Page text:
Author: Nicole Brinson
How to Manage Network Security During a Crisis
A sudden, unexpected disaster or crisis can lead to situations for which your IT team isn’t prepared.
Remote work presents particular challenges to your InfoSec team to protect vital company information and prevent potential cybersecurity threats, both now and when all those devices come back to the network.
Let’s take a closer look at the steps you should be taking to mitigate this risk and prepare for the eventual reunification of your workforce with the organization’s network.
Managing the Work from Home Environment
Working from home means employees don’t have the security infrastructure in place that’s been carefully implemented by your IT department. Do they have the appropriate firewall settings? Is their router secure with WPA2 or WPA3? Do they follow the best practices you’ve outlined for password creation and management?
This is particularly important for those who may have access to sensitive company information that they can then access from a home device. In an age of IoT integration in even the most innocuous of appliances, it’s important to fully understand the environment in which your employees will work. Are there voice assistants in earshot of their work station? Are there other IoT devices on the wireless network? Do they ever connect to public WiFi when they leave the house? During a crisis, this can be difficult to manage as most employees are at home and may not be able to fully implement the security protocols needed to ensure a safe connection.
At the same time, there’s also the risk that an employee is using a personal computer at home. Not every employee is likely to have a company-issued laptop at the moment that work from home orders went out. To address this, your IT team can work with employees to implement remote security protocols like BitLocker to encrypt data, a robust password strategy, and regular locking of the device whenever they get up and leave the workstation.
Protecting Sensitive Information
In a controlled work environment, it is possible to minimize access by employees of sensitive documents except when it is absolutely needed. At home, it can be difficult to ensure those documents are only accessed when needed and in a way that they are not exposed to additional risk. Are documents downloaded and viewed on personal devices? Are they accessible by other individuals or a public network?
Permissions should be established to ensure only a select group of staff have access to highly regulated data in a remote work environment.
Now is the perfect time to review and update your phishing prevention tactics as well. We see a huge uptick in the volume of phishing emails and attempts from criminals during the chaos of a crisis, hoping to take advantage of highly stressed people in unfamiliar work environments, many of them also dealing with children home from school.
Such situations are the ideal time to reinforce best practices with employees, run phishing tests specific to the crisis, and pay close attention to known risks and new developments in the news that might trigger an increase in stress levels that could lead to additional phishing risk.
VPN Best Practices for Home Work
Your VPN user base likely consists largely of executives and those who frequently travel. It likely wasn’t designed for thousands of employees across almost every department. This can lead to any number of issues. We’ve discussed the challenge this can pose to your network, and the impact on productivity, but what about authentication and user management?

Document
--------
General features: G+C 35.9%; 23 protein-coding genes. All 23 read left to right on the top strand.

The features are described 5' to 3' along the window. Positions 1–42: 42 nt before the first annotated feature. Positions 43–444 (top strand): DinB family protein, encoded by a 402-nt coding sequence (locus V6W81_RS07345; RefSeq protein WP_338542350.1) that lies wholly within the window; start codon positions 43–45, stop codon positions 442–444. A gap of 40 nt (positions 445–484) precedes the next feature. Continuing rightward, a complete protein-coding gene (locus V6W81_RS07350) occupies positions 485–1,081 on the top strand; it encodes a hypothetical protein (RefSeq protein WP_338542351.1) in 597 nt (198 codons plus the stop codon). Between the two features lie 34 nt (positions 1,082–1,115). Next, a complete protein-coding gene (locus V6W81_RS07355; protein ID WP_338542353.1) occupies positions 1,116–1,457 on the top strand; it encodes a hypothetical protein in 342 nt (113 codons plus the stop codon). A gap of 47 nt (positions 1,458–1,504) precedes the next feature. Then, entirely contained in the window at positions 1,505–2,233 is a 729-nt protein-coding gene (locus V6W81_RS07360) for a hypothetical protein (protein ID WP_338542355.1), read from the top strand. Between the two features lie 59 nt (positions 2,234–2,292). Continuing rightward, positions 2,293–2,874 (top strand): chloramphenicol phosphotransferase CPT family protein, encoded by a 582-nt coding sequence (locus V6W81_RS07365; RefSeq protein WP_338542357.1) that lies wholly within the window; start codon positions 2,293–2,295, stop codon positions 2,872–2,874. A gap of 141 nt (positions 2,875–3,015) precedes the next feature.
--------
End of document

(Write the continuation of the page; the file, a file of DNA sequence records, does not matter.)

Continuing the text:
Many IT teams are shifting to more flexible authentication through the cloud, such as Office365 to simplify the process and make it scalable for large teams. At the same time, carefully consider whether split-tunneling is acceptable for your organization. Because of the possibility of cybersecurity threats using a split-tunnel connection to access your corporate network, it’s important that employees are only connected to either corporate resources via VPN or the larger internet at any one time. Being able to access both at once is an unnecessary risk that is difficult to monitor at scale.
Scaling Monitoring Efforts in IT
You already have some form of cyber-threat monitoring in place. You have a large and dedicated IT team. But it may not be enough. With so much additional effort required by your IT team, there will be dozens of new asks of them. Onboarding new employees, shifting responsibilities between existing employees, and dealing with a generally anxious workforce - many of whom have other issues in their personal lives and may never have worked remotely before.
This can create a perfect mix of distraction, overwork, and reduced morale that cyber-attackers thrive on. It’s important to step up your monitoring game - introducing new resources to check for threats and not relying on the existing infrastructure, which may become overtaxed with so much going on.
Preparing for and Combatting Security Threats in an Unprecedented Situation
We’ve never dealt with something like this before. Disasters may have kept a large percentage of employees home before, but never have we had entire global organizations shift out of the office to entirely remote operation. InfoSec and IT have contingency plans for many situations, but even with those in place, few have dealt with the scale of these efforts and there are likely challenges.
If you’re feeling overwhelmed, understaffed, or overrun by demand on existing resources, we can help. For a limited time, we’re offering free Advisory Sessions with our Principal Cloud Architect for all companies impacted by the coronavirus outbreak.
Learn what you can do in the short term to increase capacity, protect your data, and support your employees remotely.